Do you like circuses? A real circus with clowns, acrobats, elephants, you name it! Just went to your government arena. 

 

In the Ancient Roman Circus, when a gladiator fell, his fate was decided not by a judge and jury, but by the will of the emperor and the crowd. Now President Andrés Manuel López Obrador is doing something similar with Mexico’s justice system.

 

And how was it with the Trump circus, how is it with Putin’s circus? The show must go on. It’s all about the absurdism, we all are living with on the political arena. 

 

So when we are talking about the Political Absurdisme, maybe we have to find some philosophers to make a perspective on this tema. 

 

When we are going into philosophy, “the Absurd” refers to the conflict between the human tendency to seek inherent value and meaning in life, and the human inability to find these with any certainty. 

 

The universe and the human mind do not each separately cause the Absurd; rather, the Absurd arises by the contradictory nature of the two existing simultaneously.

 

What is this in the political universe? 

 

Absurdism shares some concepts, and a common theoretical template, with existentialism and nihilism. It has its origins in the work of the 19th-century Danish philosopher Søren Kierkegaard, who chose to confront the crisis that humans face with the Absurd by developing his own existentialist philosophy.

 

Absurdism as a belief system was born of the European existentialist movement that ensued, specifically when Camus rejected certain aspects of that philosophical line of thought and published his essay “The Myth of Sisyphus”. 

 

Søren Kierkegaard was a 19th-century Danish philosopher who has been labeled by many as the “Father of Existentialism”, although there are some in the field who express doubt in labeling him an existentialist to begin with. His philosophy also influenced the development of existential psychology. 

 

One of Kierkegaard’s recurrent themes is the importance of subjectivity, which has to do with the way people relate themselves to (objective) truths. In ‘Concluding Unscientific Postscript to Philosophical Fragments’, he argues that “subjectivity is truth” and “truth is subjectivity.” 

 

Alienation is a term philosophers apply to a wide variety of phenomena, including any feeling of separation from, and discontent with, society; feeling that there is a moral breakdown in society; feelings of powerlessness in the face of the solidity of social institutions; the impersonal, dehumanised nature of large-scale and bureaucratic social organisations.

 

Humanity has lost meaning because the accepted criterion of reality and truth is ambiguous and subjective thought—that which cannot be proven with logic, historical research, or scientific analysis. Humans cannot think out choices in life, we must live them; and even those choices that we often think about become different once life itself enters into the picture.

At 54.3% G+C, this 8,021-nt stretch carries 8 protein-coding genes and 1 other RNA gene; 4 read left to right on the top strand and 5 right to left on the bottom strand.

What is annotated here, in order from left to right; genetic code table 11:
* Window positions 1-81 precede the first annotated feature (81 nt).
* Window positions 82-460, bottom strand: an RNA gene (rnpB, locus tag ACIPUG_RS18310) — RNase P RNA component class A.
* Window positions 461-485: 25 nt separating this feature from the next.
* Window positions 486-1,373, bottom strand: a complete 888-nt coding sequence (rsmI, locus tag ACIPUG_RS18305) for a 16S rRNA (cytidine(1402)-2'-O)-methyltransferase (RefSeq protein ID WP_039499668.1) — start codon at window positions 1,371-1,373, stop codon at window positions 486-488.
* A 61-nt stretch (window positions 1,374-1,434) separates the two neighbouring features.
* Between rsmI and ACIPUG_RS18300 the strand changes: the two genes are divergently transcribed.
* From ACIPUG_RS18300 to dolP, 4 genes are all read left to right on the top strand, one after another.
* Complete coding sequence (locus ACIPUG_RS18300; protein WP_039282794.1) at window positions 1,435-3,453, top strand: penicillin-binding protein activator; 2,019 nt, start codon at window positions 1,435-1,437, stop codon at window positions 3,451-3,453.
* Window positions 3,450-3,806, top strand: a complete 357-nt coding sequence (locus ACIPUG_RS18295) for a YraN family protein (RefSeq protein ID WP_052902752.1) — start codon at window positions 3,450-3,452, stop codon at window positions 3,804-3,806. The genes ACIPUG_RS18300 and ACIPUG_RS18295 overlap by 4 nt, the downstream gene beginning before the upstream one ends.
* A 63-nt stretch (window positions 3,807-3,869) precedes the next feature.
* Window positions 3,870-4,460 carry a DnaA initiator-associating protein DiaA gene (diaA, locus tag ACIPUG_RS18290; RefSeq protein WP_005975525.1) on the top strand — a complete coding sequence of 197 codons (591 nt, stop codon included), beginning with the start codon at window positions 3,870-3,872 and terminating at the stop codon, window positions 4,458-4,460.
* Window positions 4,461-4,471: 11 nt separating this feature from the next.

Albert Camus wrote about the idea of being a stranger in the world but reversed Kierkegaard’s meaning. A stranger for Camus was someone living in the world who is forced to exist in a Christian way even though the individual does not want to be a Christian. 

 

Let’s also look at the phrase “How is money an abstraction”? Because money rules the facts. 

 

Money gives the illusion that it has a direct relationship to the work that is done. That is, the work one does is worth so much, equals so much money. 

 

In reality, however, the work one does is an expression of who one is as a person; it expresses one’s goals in life and associated meaning. As a person, the work one performs is supposed to be an external realization of one’s relationship to others and to the world. 

 

It is one’s way of making the world a better place for oneself and for others. 

 

What reducing work to a monetary value does is to replace the concrete reality of one’s everyday struggles with the world —to give it shape, form and meaning— with an abstraction.

 

What does it mean to describe something or someone as absurd? Why did absurd philosophy and literature become so popular amid the violent conflicts and terrors of the mid- to late-twentieth century? Is it possible to understand absurdity not as a feature of events, but as a psychological posture or stance? If so, what are the objectives, dynamics, and repercussions of the absurd stance? And in what ways has the absurd stance continued to shape postmodern thought and contemporary culture? 

 

Absurdism in Post-Modern Art: Examining the Interplay between “Waiting for Godot” and “Extremely Loud and Incredibly Close”. 

 

The philosophical concept of existentialism (articulated most famously though the words of Kierkegaard, Heidegger, Sartre and Camus) influenced the ways in which Absurdist playwrights literally questioned the nature of existing. Waiting for Godot signified the beginning of a dramatic movement that continues to provide insights about the post-modern world even outside the lexicon of drama.